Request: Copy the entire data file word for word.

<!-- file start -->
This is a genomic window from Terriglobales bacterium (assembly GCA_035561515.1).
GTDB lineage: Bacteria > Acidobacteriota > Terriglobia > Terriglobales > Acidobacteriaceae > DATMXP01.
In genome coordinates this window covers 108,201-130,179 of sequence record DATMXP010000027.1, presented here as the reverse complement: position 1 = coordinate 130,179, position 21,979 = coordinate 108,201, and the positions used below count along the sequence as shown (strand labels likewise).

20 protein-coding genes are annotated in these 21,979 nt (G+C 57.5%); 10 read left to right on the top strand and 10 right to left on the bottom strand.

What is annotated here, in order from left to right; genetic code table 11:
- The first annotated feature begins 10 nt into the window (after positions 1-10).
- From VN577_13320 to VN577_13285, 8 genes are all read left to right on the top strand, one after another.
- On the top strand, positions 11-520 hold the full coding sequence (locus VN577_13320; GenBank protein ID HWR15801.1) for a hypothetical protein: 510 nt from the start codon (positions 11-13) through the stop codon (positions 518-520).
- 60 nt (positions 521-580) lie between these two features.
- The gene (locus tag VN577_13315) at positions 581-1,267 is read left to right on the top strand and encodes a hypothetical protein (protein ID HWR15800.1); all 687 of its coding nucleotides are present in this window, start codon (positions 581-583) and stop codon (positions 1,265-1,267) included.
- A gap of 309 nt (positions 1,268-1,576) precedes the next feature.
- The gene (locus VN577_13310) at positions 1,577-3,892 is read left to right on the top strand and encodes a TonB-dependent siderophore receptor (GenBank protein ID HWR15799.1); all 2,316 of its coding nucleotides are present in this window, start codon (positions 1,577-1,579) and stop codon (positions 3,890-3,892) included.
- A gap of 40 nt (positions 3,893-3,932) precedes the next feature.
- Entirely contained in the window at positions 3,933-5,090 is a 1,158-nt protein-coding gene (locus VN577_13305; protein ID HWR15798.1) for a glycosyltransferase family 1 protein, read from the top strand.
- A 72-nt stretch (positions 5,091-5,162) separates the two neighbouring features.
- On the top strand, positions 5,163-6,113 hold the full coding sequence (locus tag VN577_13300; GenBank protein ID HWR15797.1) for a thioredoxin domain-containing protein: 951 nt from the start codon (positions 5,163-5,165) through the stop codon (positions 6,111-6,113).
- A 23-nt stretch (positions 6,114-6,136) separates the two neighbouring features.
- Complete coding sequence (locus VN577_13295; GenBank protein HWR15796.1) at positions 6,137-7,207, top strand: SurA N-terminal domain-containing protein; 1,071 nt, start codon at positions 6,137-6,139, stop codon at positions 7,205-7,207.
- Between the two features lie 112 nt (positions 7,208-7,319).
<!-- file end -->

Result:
This is a genomic window from Terriglobales bacterium (assembly GCA_035561515.1).
GTDB lineage: Bacteria > Acidobacteriota > Terriglobia > Terriglobales > Acidobacteriaceae > DATMXP01.
In genome coordinates this window covers 108,201-130,179 of sequence record DATMXP010000027.1, presented here as the reverse complement: position 1 = coordinate 130,179, position 21,979 = coordinate 108,201, and the positions used below count along the sequence as shown (strand labels likewise).

20 protein-coding genes are annotated in these 21,979 nt (G+C 57.5%); 10 read left to right on the top strand and 10 right to left on the bottom strand.

What is annotated here, in order from left to right; genetic code table 11:
- The first annotated feature begins 10 nt into the window (after positions 1-10).
- From VN577_13320 to VN577_13285, 8 genes are all read left to right on the top strand, one after another.
- On the top strand, positions 11-520 hold the full coding sequence (locus VN577_13320; GenBank protein ID HWR15801.1) for a hypothetical protein: 510 nt from the start codon (positions 11-13) through the stop codon (positions 518-520).
- 60 nt (positions 521-580) lie between these two features.
- The gene (locus tag VN577_13315) at positions 581-1,267 is read left to right on the top strand and encodes a hypothetical protein (protein ID HWR15800.1); all 687 of its coding nucleotides are present in this window, start codon (positions 581-583) and stop codon (positions 1,265-1,267) included.
- A gap of 309 nt (positions 1,268-1,576) precedes the next feature.
- The gene (locus VN577_13310) at positions 1,577-3,892 is read left to right on the top strand and encodes a TonB-dependent siderophore receptor (GenBank protein ID HWR15799.1); all 2,316 of its coding nucleotides are present in this window, start codon (positions 1,577-1,579) and stop codon (positions 3,890-3,892) included.
- A gap of 40 nt (positions 3,893-3,932) precedes the next feature.
- Entirely contained in the window at positions 3,933-5,090 is a 1,158-nt protein-coding gene (locus VN577_13305; protein ID HWR15798.1) for a glycosyltransferase family 1 protein, read from the top strand.
- A 72-nt stretch (positions 5,091-5,162) separates the two neighbouring features.
- On the top strand, positions 5,163-6,113 hold the full coding sequence (locus tag VN577_13300; GenBank protein ID HWR15797.1) for a thioredoxin domain-containing protein: 951 nt from the start codon (positions 5,163-5,165) through the stop codon (positions 6,111-6,113).
- A 23-nt stretch (positions 6,114-6,136) separates the two neighbouring features.
- Complete coding sequence (locus VN577_13295; GenBank protein HWR15796.1) at positions 6,137-7,207, top strand: SurA N-terminal domain-containing protein; 1,071 nt, start codon at positions 6,137-6,139, stop codon at positions 7,205-7,207.
- Between the two features lie 112 nt (positions 7,208-7,319).